The Nine Worthies are nine historical, scriptural, and legendary heroes who personify the ideals of courage and chivalry as were established in the Middle Ages. They are Joshua, David, Judah Maccabee, Hector, Alexander the Great, Julius Caesar, King Arthur, Charlemagne, and Godfrey of Bouilion.

These nine men represented the highest ideals of knightly virtues and can be seen in medieval paintings, architecture, and tapestries. In German they are labeled Neun Gute Heiden, meaning “Nine Good Heroes”. In French they are called Les Neuf Preux, meaning “The Nine Valiants”, a term which emphasizes the sort of moral virtue they were deemed to represent so perfectly, that of soldierly values and heavenly virtues. The study of the life of each would thus form a good education for anyone interested in heroic virtue.

 

In the late fourteenth century, Lady Worthies began to accompany the Nine Worthies in art and literature, though they were not usually standardized and often varied by region, author and artist.  In later years, nine of the “Most Illustrious Ladies of All Ages and Nations” were chosen from scripture, history and legend to be placed alongside their male counterparts. These ladies are the Roman heroines Lucretia, Veturia, and Virginia, the Jewish champions Esther, Judith, and Jael, and the Catholic saints Helena, Bridget of Sweden, and Elizabeth of Hungary.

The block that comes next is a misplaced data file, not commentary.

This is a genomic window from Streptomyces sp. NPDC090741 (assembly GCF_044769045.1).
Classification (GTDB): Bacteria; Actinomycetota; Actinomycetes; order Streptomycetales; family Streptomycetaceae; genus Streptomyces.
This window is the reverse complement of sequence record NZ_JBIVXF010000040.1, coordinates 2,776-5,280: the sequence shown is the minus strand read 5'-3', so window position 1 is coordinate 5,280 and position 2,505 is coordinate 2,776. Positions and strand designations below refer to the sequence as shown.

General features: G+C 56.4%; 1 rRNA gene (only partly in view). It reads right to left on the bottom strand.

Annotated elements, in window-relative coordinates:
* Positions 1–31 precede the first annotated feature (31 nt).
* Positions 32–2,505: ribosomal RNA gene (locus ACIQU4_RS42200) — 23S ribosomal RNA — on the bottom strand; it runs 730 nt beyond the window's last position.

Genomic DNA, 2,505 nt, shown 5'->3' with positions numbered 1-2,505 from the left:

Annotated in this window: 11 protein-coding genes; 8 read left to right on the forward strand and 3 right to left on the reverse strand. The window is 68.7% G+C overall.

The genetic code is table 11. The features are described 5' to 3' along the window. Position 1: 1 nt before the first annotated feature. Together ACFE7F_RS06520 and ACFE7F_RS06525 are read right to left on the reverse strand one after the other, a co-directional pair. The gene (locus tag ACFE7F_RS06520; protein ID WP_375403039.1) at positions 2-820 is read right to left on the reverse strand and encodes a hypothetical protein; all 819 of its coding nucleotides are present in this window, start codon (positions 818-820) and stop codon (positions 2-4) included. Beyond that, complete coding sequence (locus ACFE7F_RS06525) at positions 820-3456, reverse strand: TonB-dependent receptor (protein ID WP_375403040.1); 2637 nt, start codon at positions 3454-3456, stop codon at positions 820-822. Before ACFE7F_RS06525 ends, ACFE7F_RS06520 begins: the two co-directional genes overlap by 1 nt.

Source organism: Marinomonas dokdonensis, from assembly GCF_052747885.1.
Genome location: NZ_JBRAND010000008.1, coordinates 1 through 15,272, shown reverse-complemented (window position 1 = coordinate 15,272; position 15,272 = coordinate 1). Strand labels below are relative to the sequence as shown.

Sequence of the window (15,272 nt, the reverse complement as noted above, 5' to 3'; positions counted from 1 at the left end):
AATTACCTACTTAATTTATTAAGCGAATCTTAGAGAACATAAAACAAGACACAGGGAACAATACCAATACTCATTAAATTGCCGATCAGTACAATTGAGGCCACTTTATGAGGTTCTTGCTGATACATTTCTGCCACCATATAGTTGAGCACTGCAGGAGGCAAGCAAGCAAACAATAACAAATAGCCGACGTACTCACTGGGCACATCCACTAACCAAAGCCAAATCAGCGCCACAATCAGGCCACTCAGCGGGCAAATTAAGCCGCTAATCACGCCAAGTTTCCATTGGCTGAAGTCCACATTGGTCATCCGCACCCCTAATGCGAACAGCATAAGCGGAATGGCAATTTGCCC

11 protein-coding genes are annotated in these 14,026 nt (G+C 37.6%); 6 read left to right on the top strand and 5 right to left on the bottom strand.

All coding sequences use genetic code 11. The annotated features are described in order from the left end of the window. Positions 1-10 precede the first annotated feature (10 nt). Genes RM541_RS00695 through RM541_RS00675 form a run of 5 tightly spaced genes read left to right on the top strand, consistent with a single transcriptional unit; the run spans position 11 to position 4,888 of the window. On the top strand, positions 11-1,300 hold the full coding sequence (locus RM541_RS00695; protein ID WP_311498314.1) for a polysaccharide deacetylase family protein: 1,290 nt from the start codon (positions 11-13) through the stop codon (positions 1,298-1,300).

Apart from Veturia, mother of Coriolanus, who saved Rome from defeat by her son, the other two Romans were examples of chastity, their heroic acts being the defense of their own virtue. In contrast, two of the Jewish women, Judith and Jael, were known for their personal assassination of leaders of Israel’s enemies. Judith carries a sword in one hand and Holofernes’s severed head in the other, and Jael carries the mallet with which she hammered a tent stake in the head of Sisera.